The core issue is going to be whether or not you built any links in this time. Links also need to age and gain trust, and you need some page rank juice flowing through your site. You need that before you'll be getting any serious, trustworthy data from Google.

But I'd be careful about getting lost in the weeds. At this stage I wouldn't be worried about how I can optimize my workflow and keyword research and all this yet (other than focusing on low competition). I'd be trying to get out of the weeds, not find a better weed.

Thanks for the feedback Ryuzaki.

Got it - keep slamming out the content and build some links.

Without wanting to get bogged down in unimportant things, I was wondering:

1. In the early life of a site (say if a site has been live for 3-4 months), how common is it to see fairly significant fluctuations in keyword rankings?

I understand that we shouldn’t place too much emphasis on keyword rankings early on.

But if a site was ranking on page one (in a few instances, in the top 3) in Google for a number of decent keywords (some that get a few hundred searches per month) and had been stable and ranking for these keywords for many weeks.

And then many of those rankings gradually decline over the space of a couple of weeks and slip off page 1, falling well back into the serps.

(The drop isn’t related to competitors improving their pages, or spammy backlinks or anything like that).

Some of the content here and there isn’t of the highest quality (spelling and grammar could be better, as could user experience).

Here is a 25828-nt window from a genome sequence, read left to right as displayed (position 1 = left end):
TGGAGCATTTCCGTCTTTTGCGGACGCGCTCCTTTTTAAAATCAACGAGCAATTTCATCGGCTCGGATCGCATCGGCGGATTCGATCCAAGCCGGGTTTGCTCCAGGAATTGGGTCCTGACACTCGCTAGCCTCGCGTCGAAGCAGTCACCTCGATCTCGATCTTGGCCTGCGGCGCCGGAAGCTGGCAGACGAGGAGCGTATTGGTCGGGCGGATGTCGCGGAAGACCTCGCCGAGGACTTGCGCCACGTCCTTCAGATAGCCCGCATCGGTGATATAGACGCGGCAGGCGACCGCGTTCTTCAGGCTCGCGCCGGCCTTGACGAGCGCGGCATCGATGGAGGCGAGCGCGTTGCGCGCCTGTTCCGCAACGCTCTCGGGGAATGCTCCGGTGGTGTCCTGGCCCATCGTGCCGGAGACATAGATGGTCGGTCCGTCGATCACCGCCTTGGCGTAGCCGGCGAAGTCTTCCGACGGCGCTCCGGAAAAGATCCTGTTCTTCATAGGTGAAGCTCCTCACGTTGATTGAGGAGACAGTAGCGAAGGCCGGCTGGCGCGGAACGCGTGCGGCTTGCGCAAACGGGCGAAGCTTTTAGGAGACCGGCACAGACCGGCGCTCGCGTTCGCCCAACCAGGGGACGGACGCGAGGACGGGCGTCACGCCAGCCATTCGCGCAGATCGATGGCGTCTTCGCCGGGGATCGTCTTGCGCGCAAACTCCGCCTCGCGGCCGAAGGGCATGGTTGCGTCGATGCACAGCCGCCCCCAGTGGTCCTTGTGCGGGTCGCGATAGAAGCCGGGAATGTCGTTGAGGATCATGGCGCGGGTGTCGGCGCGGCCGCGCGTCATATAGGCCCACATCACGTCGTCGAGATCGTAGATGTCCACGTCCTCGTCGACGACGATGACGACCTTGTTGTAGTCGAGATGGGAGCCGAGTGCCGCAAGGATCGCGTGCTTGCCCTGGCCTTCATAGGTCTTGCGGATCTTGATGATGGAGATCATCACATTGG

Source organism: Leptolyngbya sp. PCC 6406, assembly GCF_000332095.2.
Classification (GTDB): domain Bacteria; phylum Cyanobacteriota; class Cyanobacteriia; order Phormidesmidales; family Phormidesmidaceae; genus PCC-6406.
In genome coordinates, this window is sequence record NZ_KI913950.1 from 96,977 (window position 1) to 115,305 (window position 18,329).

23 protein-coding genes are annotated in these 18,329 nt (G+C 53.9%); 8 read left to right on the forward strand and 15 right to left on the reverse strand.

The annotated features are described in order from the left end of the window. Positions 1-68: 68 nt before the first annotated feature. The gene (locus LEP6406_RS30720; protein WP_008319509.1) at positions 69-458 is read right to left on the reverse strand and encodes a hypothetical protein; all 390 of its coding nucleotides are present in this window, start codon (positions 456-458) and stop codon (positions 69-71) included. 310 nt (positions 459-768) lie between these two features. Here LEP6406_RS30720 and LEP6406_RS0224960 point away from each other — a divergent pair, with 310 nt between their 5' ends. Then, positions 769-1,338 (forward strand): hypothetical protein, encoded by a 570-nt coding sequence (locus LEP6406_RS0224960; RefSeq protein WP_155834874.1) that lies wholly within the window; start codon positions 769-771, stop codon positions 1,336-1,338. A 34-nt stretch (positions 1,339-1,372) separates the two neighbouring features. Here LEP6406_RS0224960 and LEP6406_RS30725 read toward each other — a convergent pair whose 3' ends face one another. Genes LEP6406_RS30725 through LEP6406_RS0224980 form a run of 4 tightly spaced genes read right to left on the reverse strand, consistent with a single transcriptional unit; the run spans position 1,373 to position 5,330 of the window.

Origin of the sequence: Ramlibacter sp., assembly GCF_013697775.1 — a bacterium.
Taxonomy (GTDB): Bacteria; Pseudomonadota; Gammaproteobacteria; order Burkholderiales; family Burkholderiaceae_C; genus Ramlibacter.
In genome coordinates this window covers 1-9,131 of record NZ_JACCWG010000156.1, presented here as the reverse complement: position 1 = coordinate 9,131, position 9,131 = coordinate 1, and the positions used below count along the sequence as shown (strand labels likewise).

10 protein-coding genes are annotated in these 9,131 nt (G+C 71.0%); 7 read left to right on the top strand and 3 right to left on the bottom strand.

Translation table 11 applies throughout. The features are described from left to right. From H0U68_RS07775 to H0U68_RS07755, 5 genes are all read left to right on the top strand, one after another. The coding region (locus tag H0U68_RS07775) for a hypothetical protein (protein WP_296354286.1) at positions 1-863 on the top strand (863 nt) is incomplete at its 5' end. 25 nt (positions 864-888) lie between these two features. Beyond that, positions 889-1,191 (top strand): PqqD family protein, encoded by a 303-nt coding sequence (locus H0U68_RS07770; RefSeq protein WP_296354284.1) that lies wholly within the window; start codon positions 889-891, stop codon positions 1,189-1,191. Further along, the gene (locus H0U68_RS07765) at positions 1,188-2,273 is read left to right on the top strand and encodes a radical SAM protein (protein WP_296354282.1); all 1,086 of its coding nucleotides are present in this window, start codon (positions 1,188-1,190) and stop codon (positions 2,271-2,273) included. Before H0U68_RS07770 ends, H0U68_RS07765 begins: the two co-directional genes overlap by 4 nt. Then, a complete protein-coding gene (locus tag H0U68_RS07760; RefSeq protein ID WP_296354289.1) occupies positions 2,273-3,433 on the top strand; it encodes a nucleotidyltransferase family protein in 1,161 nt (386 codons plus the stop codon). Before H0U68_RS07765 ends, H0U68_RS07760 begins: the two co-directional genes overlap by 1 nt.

Is there any cause for concern regarding the overall health of the site at this point?

Or is the answer - these fluctuations are normal, but in any event it’s too early to worry about this stuff and just keep publishing content for a few more months to get more actionable data from Google?

2. Typically, how long after alterations are made to a a post (eg: adding an image with alt tags, improving internal linking etc) do you see the impact in the serps, if any?

Is it as soon as Google crawls the page again, or is there a delay (eg: where the page might drop and then rise again)?

I understand the importance of not trying to make decisions too early, but I just want to make sure that things are tracking as they should be.


Many thanks (again) in advance for the advice.
 

Ryuzaki

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And then many of those rankings gradually decline over the space of a couple of weeks and slip off page 1, falling well back into the serps.
Very typical. Google often gives new pages a boost so they can gather metrics to see how they perform, before sliding them back to their rightful spot.

You should also expect to not really have stable rankings at all. Pages in the top 3 can be stable, but below that it's usually chaos. SERPWoo shows this chaos. Here's the top 60 for a random keyword from my tracking list:

MgFUz12.png


2. Typically, how long after alterations are made to a a post (eg: adding an image with alt tags, improving internal linking etc) do you see the impact in the serps, if any?
As soon as they crawl again usually, given that the changes aren't so drastic that they need to "re-calculate" the whole thing. When you go too far, you may end up waiting for an offline data refresh during a the next major algorithm update (6 months even). But typically with minor changes like you mentioned, you can get nearly immediate feedback, especially if you've submitted your sitemap in Search Console and have it updating the "last updated date" on the sitemap.
 
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Is it normal for the average time on page for a new site (4 months) to be very low? Like under 1 minute?

Articles are informational content for ads, around 30 articles 1500 to 2500 words each. The few ones that are already ranking on the first few SERPs have an Avg. Time on Page around 3 minutes.

Just curious since I saw some YouTube videos of people showing the Avg. Time on Page time on their pages to be around 3-5 minutes. Thanks.
 
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A lot of guys selling courses are moving away from paying for backlinks. I've seen people post the apposite of that here.